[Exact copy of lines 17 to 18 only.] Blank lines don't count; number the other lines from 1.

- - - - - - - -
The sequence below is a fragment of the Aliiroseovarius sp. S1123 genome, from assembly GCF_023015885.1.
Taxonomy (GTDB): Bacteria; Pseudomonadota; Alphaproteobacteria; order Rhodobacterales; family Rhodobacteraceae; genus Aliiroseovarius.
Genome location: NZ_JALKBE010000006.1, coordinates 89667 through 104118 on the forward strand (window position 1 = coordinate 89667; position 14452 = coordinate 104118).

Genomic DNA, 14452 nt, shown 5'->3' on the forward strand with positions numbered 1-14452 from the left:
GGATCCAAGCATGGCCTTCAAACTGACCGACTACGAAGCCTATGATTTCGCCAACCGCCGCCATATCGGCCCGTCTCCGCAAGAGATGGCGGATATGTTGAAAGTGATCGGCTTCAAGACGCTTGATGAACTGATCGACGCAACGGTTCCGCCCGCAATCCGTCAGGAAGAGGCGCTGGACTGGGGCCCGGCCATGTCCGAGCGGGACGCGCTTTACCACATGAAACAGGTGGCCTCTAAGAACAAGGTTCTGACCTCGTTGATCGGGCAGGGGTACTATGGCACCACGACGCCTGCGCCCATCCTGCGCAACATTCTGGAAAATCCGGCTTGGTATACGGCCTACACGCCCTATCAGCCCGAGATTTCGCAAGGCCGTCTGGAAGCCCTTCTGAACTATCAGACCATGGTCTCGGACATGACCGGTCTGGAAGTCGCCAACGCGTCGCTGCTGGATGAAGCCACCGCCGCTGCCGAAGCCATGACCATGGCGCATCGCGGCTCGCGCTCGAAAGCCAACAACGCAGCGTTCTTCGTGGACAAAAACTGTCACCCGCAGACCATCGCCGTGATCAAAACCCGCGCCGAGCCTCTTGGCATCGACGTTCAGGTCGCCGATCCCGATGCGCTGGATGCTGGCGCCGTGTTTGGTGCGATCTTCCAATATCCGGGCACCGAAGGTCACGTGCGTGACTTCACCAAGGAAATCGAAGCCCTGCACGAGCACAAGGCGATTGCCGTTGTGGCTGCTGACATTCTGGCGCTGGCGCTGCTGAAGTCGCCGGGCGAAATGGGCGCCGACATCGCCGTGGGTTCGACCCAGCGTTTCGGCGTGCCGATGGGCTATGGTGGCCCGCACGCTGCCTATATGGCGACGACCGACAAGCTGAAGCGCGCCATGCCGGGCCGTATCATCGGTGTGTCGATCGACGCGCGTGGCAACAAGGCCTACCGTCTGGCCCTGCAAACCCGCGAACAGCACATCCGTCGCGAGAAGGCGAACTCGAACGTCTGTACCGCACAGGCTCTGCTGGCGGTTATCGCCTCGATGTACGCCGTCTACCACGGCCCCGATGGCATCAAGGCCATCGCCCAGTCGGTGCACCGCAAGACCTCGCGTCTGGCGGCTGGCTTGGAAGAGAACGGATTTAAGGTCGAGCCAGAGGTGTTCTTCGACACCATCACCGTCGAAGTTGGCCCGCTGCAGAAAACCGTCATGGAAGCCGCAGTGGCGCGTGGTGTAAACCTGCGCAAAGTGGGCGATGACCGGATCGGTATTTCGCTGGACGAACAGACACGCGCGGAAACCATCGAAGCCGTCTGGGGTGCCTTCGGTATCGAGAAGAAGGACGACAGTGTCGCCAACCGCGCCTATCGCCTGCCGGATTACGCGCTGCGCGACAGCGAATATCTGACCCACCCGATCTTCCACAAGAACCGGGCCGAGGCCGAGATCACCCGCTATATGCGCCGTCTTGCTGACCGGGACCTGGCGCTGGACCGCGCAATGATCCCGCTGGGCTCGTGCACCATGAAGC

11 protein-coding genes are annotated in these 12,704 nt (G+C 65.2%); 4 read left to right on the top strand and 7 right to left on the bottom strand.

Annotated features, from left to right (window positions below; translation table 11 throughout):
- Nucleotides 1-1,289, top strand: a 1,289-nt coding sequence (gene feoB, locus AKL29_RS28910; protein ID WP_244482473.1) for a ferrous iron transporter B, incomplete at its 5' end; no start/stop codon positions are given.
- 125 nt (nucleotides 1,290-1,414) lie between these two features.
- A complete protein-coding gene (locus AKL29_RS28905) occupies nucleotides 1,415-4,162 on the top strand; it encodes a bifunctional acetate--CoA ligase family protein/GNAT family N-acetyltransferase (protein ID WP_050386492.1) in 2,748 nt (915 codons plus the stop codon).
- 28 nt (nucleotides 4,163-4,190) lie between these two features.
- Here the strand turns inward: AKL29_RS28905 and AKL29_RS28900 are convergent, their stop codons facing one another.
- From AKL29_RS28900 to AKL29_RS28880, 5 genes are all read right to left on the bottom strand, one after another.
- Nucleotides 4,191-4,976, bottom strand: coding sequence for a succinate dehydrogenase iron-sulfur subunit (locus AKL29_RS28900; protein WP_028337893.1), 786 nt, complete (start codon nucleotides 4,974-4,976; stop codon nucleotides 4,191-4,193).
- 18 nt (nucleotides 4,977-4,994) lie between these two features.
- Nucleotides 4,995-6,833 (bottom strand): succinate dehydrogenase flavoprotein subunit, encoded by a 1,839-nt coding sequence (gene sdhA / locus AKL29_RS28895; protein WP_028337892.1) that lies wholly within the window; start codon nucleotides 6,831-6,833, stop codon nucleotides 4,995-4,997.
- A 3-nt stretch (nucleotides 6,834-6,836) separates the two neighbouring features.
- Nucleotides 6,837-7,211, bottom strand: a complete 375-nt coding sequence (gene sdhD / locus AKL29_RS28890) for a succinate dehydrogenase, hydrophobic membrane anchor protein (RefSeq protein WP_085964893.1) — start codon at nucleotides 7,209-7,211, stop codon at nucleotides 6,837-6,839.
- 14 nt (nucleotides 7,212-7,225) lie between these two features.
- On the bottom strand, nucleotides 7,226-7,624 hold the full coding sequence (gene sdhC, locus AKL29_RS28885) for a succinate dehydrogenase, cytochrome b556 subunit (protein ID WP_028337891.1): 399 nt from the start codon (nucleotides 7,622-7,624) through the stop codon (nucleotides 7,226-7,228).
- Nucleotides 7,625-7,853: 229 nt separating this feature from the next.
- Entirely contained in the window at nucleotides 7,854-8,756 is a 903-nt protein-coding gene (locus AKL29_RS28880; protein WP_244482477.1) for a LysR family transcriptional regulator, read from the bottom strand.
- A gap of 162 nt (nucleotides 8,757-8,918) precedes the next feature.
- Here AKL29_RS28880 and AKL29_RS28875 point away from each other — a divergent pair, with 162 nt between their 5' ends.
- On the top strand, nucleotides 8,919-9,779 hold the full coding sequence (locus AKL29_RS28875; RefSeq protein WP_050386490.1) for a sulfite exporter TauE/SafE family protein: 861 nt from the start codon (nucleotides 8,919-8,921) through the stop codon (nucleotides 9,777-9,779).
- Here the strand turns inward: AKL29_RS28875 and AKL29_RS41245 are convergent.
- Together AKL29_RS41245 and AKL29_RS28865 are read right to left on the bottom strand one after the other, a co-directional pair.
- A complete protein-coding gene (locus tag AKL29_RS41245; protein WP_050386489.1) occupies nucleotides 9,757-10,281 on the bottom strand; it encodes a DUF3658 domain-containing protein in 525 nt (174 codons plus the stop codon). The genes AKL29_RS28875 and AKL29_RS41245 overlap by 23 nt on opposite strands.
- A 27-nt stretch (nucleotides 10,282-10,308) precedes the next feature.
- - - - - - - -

- A 3-nt stretch (nucleotides 6,834-6,836) separates the two neighbouring features.
- Nucleotides 6,837-7,211, bottom strand: a complete 375-nt coding sequence (gene sdhD / locus AKL29_RS28890) for a succinate dehydrogenase, hydrophobic membrane anchor protein (RefSeq protein WP_085964893.1) — start codon at nucleotides 7,209-7,211, stop codon at nucleotides 6,837-6,839.